Every morning during second period, the school announcements start with the Pledge of Allegiance. I stand, but do not recite it or place my hand over my heart. When I go to an event that my students participate in and they play the National Anthem beforehand, I stand, but I do not sing along or place my hand over my heart. In class, I think my students stand, but I keep my back to them so if one decided to stay seated or not place their hand over their heart, I would not know. At games, I’m not looking at who is doing what because, frankly, I don’t care.
Ever since Colin Kaepernick started his ‘protest’ by kneeling during the National Anthem before 49ers’ games, a post about this topic has been percolating. But, even more than my posts about gun control or capital punishment or voting for Hillary, this one might bring some backlash. But writing is what I do when something gets stuck in my craw, so here it is.
Close friends of mine are probably not surprised by my actions during the Pledge or the Anthem. They know I’m not the most patriotic of people. To me, placing my hand over my heart is a level of commitment to this country that I am just not comfortable making. Not placing my hand over my heart, to me, is simply stating a desire that, as great as our country might be (with the implication that it doesn’t need to be made great again…), there is always room for improvement. That does not mean I do not appreciate the freedoms we have and it does not mean that I do not respect those that have served, and are currently serving, in our military. But those freedoms, indeed the ones contained in the First Amendment, include a freedom of expression.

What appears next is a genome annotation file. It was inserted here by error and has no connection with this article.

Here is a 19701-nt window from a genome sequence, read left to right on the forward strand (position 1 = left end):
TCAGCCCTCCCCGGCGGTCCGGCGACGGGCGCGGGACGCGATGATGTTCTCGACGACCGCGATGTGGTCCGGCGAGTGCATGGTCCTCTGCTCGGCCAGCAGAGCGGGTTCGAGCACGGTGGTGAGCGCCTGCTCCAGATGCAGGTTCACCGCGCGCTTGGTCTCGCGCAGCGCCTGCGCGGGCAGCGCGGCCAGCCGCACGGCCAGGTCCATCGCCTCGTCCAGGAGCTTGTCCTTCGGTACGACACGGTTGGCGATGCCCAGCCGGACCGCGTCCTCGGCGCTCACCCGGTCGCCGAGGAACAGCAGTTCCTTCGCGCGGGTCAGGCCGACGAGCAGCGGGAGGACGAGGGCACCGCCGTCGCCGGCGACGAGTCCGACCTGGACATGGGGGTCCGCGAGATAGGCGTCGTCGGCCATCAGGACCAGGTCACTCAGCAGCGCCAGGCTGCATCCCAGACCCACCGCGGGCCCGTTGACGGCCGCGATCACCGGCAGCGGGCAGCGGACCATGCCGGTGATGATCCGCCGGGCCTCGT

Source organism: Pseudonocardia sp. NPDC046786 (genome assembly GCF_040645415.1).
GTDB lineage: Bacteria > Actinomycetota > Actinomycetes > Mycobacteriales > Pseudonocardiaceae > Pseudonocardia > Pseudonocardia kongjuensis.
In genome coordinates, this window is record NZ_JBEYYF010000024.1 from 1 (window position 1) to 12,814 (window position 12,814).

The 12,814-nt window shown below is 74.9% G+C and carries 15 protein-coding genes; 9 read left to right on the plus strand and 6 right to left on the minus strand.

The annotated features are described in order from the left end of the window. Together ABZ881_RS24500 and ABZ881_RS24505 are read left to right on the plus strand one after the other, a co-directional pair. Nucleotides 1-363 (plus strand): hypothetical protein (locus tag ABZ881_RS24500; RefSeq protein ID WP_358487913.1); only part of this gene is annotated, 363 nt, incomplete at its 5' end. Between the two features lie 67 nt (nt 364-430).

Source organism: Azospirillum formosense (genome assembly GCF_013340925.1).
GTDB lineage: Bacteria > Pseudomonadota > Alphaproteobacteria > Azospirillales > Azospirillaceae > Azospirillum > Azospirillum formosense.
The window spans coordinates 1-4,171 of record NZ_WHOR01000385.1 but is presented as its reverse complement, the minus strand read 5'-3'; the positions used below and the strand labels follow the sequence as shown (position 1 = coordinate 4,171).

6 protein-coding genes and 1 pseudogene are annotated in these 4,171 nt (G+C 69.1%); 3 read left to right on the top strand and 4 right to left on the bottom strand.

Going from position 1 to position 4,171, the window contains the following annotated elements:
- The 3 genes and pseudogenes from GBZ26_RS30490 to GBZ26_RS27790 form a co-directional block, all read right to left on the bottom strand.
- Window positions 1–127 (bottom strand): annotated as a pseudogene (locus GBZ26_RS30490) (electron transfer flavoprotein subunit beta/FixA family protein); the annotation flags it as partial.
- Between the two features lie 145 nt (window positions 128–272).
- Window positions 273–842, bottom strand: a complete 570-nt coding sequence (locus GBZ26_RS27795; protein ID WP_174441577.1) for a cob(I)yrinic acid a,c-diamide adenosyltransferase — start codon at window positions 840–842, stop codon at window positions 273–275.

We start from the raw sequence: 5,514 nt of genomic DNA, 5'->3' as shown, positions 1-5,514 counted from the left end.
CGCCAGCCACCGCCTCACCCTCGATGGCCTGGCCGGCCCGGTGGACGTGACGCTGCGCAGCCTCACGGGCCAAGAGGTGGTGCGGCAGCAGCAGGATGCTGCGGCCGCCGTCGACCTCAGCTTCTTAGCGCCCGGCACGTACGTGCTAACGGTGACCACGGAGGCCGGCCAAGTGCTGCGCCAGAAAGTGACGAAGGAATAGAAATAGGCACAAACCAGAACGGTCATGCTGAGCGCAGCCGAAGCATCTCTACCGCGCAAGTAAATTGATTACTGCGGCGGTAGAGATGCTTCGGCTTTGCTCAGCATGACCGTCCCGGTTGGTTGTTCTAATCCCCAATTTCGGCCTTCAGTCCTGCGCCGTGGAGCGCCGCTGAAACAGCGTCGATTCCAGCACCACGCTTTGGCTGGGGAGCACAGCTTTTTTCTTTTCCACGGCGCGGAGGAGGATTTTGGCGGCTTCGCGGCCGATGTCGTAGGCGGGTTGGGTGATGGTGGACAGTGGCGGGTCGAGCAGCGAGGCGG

Congress shall make no law respecting an establishment of religion, or prohibiting the free exercise thereof; or abridging the freedom of speech, or of the press; or the right of the people peaceably to assemble, and to petition the Government for a redress of grievances
It is important to note that it does not say we are allowed to make a law abridging the freedom of speech we find inconvenient, or that we should only respect a religion the majority of Americans adhere to, or that the freedom of the press only applies to national news channels or some nebulous mainstream media. When the Founding Fathers were forming our Union, they were trying to avoid having a government that subdued free thought or was fearful of open discourse. It is my sincere hope that any soldier that takes the oath to defend for our country fights is doing so for those same reasons. Is our democracy so fragile that it cannot withstand a dude that chooses to not stand up during a song? I think not. Does Kaepernick’s action somehow demean the military service of your family members or my former students or anyone else? Certainly not.